Pairing "The Ringer" and "Munich" in a movie double header may seem like an odd juxtaposition, but there are some common threads besides the fact that I saw them both on Saturday, with members of my family who are in town for the holiday.
"The Ringer" is a Farrelly Brothers creation. They are known for movies like "Dumb and Dumber," "Me, Myself and Irene," and "There's Something About Mary." "The Ringer" has a typical Farrelly premise. Steve is a failure in his job, and in order to raise money (you don't want to know why he needs to raise money) goes along with a scheme concocted by his slimy uncle to pretend that he's retarded in order to enter the Special Olympics. The thinking (if the word can be stretched to that meaning) is that any normal person can beat "a bunch of retards," and his uncle will bet heavily that the five-time champion of the Special Olympics won't be able to retain his title.
The surprising thing about the movie is that despite the political incorrectness of its premise and plot, the Farrelly's display a real affection for developmentally disabled people and expose some of the unthinking ways that even well-meaning people discriminate against them. When is the last time you actually saw developmentally-disabled people in a movie? And, it turns out, they may have some skills (like spotting phonies) that are better than those of so-called "normally-abled."
The movie passes up on some obvious jokes, even leaving out some hilarious scenes that my son tells me were in the South Park cartoon episode from which the movie was apparently lifted. This is not a "must-see" movie, and it is a "shouldn't see" movie for people with tender consciences. But it isn't as bad as one would expect, and it is definitely different than the usual Hollywood comedy, so I gave it an average rating, or three stars.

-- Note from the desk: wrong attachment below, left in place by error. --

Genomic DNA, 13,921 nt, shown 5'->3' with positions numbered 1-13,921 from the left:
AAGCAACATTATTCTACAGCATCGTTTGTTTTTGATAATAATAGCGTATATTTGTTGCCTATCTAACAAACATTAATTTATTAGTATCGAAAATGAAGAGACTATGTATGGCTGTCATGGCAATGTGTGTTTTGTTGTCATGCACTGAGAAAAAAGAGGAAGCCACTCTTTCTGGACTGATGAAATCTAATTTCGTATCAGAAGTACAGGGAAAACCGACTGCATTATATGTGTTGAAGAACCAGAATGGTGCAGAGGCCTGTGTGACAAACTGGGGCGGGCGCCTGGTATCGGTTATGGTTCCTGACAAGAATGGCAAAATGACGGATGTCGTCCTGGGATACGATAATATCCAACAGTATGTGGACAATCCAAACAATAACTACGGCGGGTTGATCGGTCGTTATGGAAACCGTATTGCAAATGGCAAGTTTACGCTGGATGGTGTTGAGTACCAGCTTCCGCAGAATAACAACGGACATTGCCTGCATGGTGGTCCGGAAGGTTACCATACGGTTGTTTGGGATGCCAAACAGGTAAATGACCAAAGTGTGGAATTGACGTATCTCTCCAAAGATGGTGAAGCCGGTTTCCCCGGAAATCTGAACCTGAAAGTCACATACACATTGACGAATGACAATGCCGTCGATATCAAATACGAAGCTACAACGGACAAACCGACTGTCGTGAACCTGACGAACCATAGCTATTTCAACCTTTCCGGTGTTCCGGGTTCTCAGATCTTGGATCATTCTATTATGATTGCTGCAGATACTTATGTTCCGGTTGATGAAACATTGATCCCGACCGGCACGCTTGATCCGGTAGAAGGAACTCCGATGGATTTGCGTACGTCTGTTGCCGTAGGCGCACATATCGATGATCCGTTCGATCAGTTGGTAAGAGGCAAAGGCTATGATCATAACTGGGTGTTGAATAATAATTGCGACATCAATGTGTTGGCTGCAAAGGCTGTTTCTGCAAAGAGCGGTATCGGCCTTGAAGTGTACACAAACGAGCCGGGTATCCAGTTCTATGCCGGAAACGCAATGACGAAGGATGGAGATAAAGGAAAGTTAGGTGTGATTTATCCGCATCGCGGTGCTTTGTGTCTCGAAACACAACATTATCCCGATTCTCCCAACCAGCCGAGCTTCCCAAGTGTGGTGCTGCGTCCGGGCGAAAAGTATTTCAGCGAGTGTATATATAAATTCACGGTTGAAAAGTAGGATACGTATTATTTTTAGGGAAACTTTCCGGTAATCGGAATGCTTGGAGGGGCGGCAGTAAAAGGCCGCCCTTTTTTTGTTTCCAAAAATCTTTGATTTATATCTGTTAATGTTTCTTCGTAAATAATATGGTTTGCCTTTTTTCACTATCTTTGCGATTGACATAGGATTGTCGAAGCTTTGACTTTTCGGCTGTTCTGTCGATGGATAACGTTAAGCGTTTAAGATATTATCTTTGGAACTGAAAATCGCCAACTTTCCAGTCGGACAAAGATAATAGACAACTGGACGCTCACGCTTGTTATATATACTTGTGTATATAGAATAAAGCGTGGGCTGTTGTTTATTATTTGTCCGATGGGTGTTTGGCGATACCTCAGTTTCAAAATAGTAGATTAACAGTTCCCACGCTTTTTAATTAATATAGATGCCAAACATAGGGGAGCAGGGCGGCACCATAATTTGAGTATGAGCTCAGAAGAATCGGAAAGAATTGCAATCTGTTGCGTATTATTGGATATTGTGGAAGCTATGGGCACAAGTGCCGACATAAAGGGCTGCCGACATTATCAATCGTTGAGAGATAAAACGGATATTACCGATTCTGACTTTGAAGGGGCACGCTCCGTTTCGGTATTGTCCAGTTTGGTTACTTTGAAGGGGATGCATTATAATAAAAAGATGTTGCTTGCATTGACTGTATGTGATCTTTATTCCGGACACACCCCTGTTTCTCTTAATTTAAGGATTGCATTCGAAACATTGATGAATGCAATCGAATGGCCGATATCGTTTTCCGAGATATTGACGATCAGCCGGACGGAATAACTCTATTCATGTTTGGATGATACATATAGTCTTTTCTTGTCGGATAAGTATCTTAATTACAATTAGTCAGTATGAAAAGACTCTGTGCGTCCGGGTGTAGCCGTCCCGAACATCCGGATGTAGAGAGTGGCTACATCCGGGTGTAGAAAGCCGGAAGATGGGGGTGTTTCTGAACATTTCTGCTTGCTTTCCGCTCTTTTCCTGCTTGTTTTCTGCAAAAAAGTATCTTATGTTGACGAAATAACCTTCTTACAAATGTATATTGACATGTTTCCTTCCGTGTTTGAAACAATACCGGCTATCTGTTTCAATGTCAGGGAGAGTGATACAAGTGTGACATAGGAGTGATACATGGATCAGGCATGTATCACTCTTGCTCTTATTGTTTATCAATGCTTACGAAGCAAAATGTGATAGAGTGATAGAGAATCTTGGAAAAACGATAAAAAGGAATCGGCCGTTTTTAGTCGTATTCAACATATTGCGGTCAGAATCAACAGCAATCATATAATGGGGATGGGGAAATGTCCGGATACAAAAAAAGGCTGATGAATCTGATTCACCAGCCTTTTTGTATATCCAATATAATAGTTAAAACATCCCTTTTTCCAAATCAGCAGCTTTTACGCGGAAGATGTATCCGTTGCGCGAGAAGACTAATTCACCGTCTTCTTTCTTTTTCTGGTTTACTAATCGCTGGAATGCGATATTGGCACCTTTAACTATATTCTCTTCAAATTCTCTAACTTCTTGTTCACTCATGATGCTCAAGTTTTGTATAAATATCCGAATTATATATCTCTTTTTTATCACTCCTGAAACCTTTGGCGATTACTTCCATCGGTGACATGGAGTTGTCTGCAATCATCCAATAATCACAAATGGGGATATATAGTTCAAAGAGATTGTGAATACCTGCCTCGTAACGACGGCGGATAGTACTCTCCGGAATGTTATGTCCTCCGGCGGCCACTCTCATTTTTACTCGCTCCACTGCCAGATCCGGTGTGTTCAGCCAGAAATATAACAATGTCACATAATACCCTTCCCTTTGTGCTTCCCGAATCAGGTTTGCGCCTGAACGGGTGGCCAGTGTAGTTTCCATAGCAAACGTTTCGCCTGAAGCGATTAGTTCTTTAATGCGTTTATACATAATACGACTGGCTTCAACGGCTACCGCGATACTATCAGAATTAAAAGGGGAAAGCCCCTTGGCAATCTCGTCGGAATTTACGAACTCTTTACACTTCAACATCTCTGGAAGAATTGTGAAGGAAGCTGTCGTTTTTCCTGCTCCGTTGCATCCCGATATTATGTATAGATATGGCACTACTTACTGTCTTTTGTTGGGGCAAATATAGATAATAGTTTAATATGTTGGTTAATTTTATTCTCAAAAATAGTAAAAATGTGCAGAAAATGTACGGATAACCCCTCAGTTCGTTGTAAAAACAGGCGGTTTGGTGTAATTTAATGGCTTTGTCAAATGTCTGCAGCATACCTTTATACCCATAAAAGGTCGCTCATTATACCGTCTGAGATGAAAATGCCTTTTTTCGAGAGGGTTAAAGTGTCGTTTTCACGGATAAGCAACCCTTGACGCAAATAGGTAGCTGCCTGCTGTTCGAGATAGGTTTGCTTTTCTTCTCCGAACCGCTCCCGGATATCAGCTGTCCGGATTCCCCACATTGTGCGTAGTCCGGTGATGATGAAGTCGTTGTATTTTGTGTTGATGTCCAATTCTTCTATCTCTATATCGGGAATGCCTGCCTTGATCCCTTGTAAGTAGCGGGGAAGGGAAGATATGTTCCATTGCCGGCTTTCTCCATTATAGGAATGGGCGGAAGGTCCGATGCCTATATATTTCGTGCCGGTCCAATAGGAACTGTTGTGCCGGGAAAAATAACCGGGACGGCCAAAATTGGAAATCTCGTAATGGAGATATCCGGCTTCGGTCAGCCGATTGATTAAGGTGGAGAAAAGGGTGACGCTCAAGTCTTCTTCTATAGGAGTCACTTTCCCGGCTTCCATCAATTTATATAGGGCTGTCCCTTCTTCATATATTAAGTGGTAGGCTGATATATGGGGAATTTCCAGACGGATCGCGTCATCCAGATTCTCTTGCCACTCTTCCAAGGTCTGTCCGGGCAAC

Since "The Ringer" was going to be over about 15 minutes before "Munich" started, the plan was to theater hop from one to the other, seeing both on the same admission ticket. Unfortunately, when it actually came time to slip into the second theater, my tender conscience wouldn't let me do it, so I went back out and bought new tickets for my son and me. Whether some others in our group got the two-for-one deal, I won't say.
"Munich" is about the aftermath of of the 1967 Olympic games in Munich, Germany where a gang of terrorists took hostages and all of the terrorists and hostages wound up getting killed at the airport. The Israeli government hired an off-the-books team to track down 11 people who they thought had some responsibility in planning and carrying out the attack, and kill them. It, too, is not for the faint of heart as it portrays a lot of violence, but the violence, for the most part, was not what I considered gratuitous, but is essential to telling the story.
The twist in this movie, which literally comes more than halfway through, is that it is not just a violent thriller, but that it raises questions about the effectiveness of the tactic of hunting down and executing the perpretrators of the Munich massacre. Avri, the leader of the hunters, comes to the realization that for each terrorist they kill, six more spring up to take their place. He starts questioning his handlers whether they are absolutely sure that every person he has tracked down, actually had a part in the Munich operation. And he wonders why they couldn't have just arrested them and taken them back to Israel and put them on trial, like they did Eichmann.
The critics love this movie, which normally puts me in a skeptical frame of mind. Although big names like Stephen Spielberg and Tony Kushner are connected with its production, the movie is a good movie, better than average, but its violence keeps me from giving it the top rating. I think it's worth four stars.